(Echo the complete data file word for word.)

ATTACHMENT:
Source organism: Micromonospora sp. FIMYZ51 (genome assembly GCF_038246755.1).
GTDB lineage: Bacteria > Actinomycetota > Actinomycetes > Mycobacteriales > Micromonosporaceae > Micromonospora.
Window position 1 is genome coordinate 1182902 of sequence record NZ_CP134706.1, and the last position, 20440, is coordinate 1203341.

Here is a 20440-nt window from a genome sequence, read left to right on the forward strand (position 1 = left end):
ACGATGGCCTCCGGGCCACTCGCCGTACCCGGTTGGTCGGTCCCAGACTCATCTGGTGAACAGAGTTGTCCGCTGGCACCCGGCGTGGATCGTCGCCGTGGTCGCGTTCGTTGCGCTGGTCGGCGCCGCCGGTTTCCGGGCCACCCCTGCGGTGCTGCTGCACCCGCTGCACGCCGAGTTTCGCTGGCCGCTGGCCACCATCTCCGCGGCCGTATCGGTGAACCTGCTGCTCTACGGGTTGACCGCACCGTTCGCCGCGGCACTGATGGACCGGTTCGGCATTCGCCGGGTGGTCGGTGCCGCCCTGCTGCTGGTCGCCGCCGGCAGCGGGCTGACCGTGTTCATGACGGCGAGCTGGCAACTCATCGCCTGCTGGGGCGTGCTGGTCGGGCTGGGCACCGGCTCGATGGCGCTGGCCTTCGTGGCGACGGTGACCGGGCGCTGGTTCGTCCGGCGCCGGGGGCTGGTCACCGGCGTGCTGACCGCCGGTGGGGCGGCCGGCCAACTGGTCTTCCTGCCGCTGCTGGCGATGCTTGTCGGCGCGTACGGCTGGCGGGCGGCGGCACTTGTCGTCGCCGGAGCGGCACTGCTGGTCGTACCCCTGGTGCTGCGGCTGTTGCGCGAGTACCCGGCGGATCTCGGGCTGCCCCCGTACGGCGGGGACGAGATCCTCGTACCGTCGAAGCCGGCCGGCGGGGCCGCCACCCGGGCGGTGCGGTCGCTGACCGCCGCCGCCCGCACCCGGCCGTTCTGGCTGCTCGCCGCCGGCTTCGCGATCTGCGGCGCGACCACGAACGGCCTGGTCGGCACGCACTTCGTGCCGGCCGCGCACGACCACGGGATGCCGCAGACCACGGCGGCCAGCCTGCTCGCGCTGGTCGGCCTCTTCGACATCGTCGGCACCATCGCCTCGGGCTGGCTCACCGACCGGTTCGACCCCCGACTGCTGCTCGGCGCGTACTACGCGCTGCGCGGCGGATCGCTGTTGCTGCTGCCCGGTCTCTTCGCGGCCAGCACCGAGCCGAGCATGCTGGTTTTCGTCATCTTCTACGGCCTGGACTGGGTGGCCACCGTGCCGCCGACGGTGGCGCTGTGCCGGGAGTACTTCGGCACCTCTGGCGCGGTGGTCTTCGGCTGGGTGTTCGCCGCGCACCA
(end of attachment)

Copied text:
Source organism: Micromonospora sp. FIMYZ51 (genome assembly GCF_038246755.1).
GTDB lineage: Bacteria > Actinomycetota > Actinomycetes > Mycobacteriales > Micromonosporaceae > Micromonospora.
Window position 1 is genome coordinate 1182902 of sequence record NZ_CP134706.1, and the last position, 20440, is coordinate 1203341.

Here is a 20440-nt window from a genome sequence, read left to right on the forward strand (position 1 = left end):
ACGATGGCCTCCGGGCCACTCGCCGTACCCGGTTGGTCGGTCCCAGACTCATCTGGTGAACAGAGTTGTCCGCTGGCACCCGGCGTGGATCGTCGCCGTGGTCGCGTTCGTTGCGCTGGTCGGCGCCGCCGGTTTCCGGGCCACCCCTGCGGTGCTGCTGCACCCGCTGCACGCCGAGTTTCGCTGGCCGCTGGCCACCATCTCCGCGGCCGTATCGGTGAACCTGCTGCTCTACGGGTTGACCGCACCGTTCGCCGCGGCACTGATGGACCGGTTCGGCATTCGCCGGGTGGTCGGTGCCGCCCTGCTGCTGGTCGCCGCCGGCAGCGGGCTGACCGTGTTCATGACGGCGAGCTGGCAACTCATCGCCTGCTGGGGCGTGCTGGTCGGGCTGGGCACCGGCTCGATGGCGCTGGCCTTCGTGGCGACGGTGACCGGGCGCTGGTTCGTCCGGCGCCGGGGGCTGGTCACCGGCGTGCTGACCGCCGGTGGGGCGGCCGGCCAACTGGTCTTCCTGCCGCTGCTGGCGATGCTTGTCGGCGCGTACGGCTGGCGGGCGGCGGCACTTGTCGTCGCCGGAGCGGCACTGCTGGTCGTACCCCTGGTGCTGCGGCTGTTGCGCGAGTACCCGGCGGATCTCGGGCTGCCCCCGTACGGCGGGGACGAGATCCTCGTACCGTCGAAGCCGGCCGGCGGGGCCGCCACCCGGGCGGTGCGGTCGCTGACCGCCGCCGCCCGCACCCGGCCGTTCTGGCTGCTCGCCGCCGGCTTCGCGATCTGCGGCGCGACCACGAACGGCCTGGTCGGCACGCACTTCGTGCCGGCCGCGCACGACCACGGGATGCCGCAGACCACGGCGGCCAGCCTGCTCGCGCTGGTCGGCCTCTTCGACATCGTCGGCACCATCGCCTCGGGCTGGCTCACCGACCGGTTCGACCCCCGACTGCTGCTCGGCGCGTACTACGCGCTGCGCGGCGGATCGCTGTTGCTGCTGCCCGGTCTCTTCGCGGCCAGCACCGAGCCGAGCATGCTGGTTTTCGTCATCTTCTACGGCCTGGACTGGGTGGCCACCGTGCCGCCGACGGTGGCGCTGTGCCGGGAGTACTTCGGCACCTCTGGCGCGGTGGTCTTCGGCTGGGTGTTCGCCGCGCACCA